The New Labour family pays tribute to the man at the heart of the project


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Indy Politics

It was like a family gathering for New Labour yesterday as politicians put old feuds aside to pay their final respects to Philip Gould, who died this month from cancer.

Lord Gould helped found the New Labour project in 1985 when Tony Blair and Gordon Brown were still relatively unknown MPs.

Both the former prime ministers were at the ceremony at All Saints Church in London's west end, with their wives Cherie and Sarah. In a further show of unity, both Miliband brothers – Ed and David – were among the mourners, along with other pillars of the old Blairite and Brownite factions, including Peter Mandelson, Lord and Lady Kinnock, and Ed Balls and his wife, Yvette Cooper.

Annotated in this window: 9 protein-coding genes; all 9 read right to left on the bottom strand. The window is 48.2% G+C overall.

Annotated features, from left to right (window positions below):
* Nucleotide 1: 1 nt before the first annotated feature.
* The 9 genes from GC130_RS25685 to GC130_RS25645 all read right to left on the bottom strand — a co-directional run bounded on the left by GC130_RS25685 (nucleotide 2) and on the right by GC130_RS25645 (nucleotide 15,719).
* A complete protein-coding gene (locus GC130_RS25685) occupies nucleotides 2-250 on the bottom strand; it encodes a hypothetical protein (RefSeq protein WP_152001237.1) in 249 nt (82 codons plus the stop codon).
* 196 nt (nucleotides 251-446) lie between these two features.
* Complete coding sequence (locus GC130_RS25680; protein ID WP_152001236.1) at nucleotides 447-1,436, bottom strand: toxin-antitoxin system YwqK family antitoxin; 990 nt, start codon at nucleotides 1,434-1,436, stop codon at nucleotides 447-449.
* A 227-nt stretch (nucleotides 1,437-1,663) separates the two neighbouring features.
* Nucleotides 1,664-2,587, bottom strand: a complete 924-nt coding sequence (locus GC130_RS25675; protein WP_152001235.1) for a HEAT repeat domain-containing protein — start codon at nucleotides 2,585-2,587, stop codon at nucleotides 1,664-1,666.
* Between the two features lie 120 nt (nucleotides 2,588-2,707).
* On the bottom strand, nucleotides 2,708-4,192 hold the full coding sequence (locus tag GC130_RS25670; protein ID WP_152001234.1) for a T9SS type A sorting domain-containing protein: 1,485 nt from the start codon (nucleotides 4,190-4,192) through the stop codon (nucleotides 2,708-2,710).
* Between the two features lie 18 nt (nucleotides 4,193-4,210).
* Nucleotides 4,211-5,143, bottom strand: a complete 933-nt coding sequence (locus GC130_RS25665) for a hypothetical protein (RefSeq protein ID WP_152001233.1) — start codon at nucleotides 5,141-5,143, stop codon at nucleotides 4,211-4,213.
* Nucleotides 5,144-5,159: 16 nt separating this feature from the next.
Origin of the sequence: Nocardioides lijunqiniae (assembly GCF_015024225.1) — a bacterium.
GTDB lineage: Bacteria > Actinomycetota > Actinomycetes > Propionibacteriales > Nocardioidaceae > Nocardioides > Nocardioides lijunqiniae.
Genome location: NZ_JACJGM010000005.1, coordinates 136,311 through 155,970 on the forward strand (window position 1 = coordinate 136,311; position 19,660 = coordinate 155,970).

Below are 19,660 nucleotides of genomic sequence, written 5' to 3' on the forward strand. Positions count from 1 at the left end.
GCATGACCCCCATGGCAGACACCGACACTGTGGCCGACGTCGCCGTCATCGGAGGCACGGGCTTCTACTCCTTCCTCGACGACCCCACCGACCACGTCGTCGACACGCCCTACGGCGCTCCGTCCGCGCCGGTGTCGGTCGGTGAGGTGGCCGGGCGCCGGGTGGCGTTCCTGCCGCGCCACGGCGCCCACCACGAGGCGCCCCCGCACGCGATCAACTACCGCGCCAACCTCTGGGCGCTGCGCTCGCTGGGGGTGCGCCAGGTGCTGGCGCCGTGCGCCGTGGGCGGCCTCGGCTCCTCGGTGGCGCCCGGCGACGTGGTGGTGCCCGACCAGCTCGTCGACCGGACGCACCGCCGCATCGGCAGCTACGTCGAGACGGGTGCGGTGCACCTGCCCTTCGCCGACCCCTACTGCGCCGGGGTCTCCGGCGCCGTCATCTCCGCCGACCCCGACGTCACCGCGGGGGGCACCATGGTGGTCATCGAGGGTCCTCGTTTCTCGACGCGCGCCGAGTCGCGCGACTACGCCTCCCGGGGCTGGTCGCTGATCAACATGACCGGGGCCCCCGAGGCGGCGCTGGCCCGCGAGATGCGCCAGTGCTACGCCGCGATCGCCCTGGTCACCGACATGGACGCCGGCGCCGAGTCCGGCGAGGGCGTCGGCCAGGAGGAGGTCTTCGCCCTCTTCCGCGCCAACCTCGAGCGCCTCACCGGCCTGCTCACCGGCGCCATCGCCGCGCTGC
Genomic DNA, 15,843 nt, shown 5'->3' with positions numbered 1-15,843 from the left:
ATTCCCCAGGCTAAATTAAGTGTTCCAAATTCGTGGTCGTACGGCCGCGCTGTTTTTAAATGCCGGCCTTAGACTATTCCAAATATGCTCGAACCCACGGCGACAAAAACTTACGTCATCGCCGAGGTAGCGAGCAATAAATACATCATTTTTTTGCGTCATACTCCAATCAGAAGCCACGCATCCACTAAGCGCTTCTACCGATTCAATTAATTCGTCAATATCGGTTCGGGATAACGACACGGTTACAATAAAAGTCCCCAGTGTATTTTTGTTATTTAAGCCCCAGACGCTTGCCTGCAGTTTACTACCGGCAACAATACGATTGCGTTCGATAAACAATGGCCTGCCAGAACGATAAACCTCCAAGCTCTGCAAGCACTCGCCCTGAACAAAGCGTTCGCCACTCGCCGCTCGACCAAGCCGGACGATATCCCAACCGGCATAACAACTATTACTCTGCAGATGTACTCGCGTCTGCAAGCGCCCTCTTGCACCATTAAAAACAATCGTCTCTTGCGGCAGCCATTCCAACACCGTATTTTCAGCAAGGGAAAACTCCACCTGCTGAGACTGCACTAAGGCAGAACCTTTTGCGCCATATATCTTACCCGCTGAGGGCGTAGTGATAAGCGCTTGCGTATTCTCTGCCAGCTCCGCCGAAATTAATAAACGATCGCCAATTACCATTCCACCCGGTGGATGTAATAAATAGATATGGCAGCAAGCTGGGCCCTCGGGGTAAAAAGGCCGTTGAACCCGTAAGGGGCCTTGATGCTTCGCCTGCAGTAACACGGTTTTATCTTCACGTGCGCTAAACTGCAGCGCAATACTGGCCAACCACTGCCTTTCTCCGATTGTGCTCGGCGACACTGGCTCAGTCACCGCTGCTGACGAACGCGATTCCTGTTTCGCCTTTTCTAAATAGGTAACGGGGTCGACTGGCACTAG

Lord Gould pioneered the use of focus groups as a means of getting the Labour Party back in tune with voters. His book The Unfinished Revolution was read by members of David Cameron's circle as a primer on how to make an unpopular political party electable.

Other faces in the 450-strong crowd included Cameron's political adviser, Steve Hilton, the Education Secretary, Michael Gove, and scriptwriter Richard Curtis.